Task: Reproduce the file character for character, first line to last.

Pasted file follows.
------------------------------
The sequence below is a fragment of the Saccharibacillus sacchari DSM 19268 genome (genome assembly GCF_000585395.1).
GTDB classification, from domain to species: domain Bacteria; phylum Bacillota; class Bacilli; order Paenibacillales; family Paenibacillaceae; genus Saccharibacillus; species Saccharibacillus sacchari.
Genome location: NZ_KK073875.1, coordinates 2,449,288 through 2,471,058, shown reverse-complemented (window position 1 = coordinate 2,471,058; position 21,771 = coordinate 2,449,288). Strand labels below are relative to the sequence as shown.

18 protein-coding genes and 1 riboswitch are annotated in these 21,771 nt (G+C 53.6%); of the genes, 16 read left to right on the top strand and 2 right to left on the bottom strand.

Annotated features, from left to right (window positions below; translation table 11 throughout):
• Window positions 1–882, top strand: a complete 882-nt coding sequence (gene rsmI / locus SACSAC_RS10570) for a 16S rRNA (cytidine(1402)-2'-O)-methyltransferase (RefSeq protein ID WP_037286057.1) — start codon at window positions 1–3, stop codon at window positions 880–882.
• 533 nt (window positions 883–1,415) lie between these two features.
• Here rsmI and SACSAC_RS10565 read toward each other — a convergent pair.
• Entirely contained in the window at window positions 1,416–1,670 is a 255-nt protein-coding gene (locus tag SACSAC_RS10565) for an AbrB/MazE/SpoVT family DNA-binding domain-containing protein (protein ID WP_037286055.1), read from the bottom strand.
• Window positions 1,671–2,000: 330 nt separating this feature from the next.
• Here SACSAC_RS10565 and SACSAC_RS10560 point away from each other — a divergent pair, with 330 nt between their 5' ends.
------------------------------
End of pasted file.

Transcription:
The sequence below is a fragment of the Saccharibacillus sacchari DSM 19268 genome (genome assembly GCF_000585395.1).
GTDB classification, from domain to species: domain Bacteria; phylum Bacillota; class Bacilli; order Paenibacillales; family Paenibacillaceae; genus Saccharibacillus; species Saccharibacillus sacchari.
Genome location: NZ_KK073875.1, coordinates 2,449,288 through 2,471,058, shown reverse-complemented (window position 1 = coordinate 2,471,058; position 21,771 = coordinate 2,449,288). Strand labels below are relative to the sequence as shown.

18 protein-coding genes and 1 riboswitch are annotated in these 21,771 nt (G+C 53.6%); of the genes, 16 read left to right on the top strand and 2 right to left on the bottom strand.

Annotated features, from left to right (window positions below; translation table 11 throughout):
• Window positions 1–882, top strand: a complete 882-nt coding sequence (gene rsmI / locus SACSAC_RS10570) for a 16S rRNA (cytidine(1402)-2'-O)-methyltransferase (RefSeq protein ID WP_037286057.1) — start codon at window positions 1–3, stop codon at window positions 880–882.
• 533 nt (window positions 883–1,415) lie between these two features.
• Here rsmI and SACSAC_RS10565 read toward each other — a convergent pair.
• Entirely contained in the window at window positions 1,416–1,670 is a 255-nt protein-coding gene (locus tag SACSAC_RS10565) for an AbrB/MazE/SpoVT family DNA-binding domain-containing protein (protein ID WP_037286055.1), read from the bottom strand.
• Window positions 1,671–2,000: 330 nt separating this feature from the next.
• Here SACSAC_RS10565 and SACSAC_RS10560 point away from each other — a divergent pair, with 330 nt between their 5' ends.